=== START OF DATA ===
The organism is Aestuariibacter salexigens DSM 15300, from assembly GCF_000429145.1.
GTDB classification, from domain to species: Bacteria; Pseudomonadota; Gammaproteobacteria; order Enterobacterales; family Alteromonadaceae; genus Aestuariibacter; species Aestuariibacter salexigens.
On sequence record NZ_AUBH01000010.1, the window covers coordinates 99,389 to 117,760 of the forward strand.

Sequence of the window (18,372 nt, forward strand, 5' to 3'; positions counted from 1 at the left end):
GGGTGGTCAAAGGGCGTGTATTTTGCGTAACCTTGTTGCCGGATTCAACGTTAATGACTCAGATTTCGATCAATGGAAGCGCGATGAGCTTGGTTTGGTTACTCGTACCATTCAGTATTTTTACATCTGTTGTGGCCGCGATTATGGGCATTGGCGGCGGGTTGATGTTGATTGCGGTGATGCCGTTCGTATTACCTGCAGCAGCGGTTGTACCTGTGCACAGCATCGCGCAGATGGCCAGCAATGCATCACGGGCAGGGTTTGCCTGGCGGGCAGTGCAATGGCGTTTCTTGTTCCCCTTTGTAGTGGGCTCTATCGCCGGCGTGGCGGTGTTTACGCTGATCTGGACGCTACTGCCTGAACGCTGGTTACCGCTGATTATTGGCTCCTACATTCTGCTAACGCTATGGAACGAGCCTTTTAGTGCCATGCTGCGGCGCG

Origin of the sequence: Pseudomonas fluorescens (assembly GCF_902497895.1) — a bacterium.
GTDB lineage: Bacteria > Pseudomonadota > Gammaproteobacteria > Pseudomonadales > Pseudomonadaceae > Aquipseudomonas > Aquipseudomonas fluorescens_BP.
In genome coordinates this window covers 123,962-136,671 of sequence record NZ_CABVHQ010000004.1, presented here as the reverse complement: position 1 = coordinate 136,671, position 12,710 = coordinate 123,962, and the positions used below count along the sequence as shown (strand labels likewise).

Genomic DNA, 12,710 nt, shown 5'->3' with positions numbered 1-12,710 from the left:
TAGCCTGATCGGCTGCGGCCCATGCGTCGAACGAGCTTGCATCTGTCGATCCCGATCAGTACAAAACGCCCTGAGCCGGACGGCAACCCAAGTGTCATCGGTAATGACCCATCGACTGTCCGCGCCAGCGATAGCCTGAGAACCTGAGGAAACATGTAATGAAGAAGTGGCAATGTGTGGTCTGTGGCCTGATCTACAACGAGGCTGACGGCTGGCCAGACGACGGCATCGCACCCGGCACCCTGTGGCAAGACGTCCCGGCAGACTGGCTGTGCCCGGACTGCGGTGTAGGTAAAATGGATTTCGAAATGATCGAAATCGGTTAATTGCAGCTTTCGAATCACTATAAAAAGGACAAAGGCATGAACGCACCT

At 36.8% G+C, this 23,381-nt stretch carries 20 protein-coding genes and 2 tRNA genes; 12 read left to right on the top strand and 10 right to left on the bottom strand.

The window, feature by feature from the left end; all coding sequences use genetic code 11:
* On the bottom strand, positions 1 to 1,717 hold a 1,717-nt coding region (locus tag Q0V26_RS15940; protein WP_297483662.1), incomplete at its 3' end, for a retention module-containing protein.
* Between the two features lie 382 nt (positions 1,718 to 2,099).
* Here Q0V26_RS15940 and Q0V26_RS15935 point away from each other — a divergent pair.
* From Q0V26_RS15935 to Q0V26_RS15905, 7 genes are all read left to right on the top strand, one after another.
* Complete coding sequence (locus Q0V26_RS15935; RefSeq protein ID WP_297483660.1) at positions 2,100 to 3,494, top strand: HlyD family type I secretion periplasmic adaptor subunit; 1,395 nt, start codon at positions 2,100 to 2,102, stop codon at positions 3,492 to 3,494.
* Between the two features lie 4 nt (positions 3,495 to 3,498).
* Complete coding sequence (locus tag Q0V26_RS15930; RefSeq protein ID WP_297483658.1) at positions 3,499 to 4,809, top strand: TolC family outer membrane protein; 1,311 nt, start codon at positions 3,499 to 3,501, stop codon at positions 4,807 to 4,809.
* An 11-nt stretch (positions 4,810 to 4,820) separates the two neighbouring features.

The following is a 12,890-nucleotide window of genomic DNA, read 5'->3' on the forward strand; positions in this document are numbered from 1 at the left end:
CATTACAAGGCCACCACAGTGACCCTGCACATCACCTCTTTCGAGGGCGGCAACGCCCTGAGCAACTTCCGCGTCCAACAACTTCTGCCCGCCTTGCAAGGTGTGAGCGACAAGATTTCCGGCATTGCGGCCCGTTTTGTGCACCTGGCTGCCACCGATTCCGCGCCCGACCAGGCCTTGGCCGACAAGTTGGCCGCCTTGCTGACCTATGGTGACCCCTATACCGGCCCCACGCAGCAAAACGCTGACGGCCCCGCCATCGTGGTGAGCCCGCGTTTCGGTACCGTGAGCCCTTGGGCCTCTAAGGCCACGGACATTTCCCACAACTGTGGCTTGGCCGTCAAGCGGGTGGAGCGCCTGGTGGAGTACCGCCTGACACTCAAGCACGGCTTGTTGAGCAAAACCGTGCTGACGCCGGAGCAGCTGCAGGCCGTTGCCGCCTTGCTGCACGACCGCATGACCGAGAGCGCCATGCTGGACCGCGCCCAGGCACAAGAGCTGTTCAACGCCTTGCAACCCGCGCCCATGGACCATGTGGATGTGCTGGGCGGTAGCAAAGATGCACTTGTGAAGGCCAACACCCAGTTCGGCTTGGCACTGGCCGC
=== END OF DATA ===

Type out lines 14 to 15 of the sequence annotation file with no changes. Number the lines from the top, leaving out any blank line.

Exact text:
* Between the two features lie 382 nt (positions 1,718 to 2,099).
* Here Q0V26_RS15940 and Q0V26_RS15935 point away from each other — a divergent pair.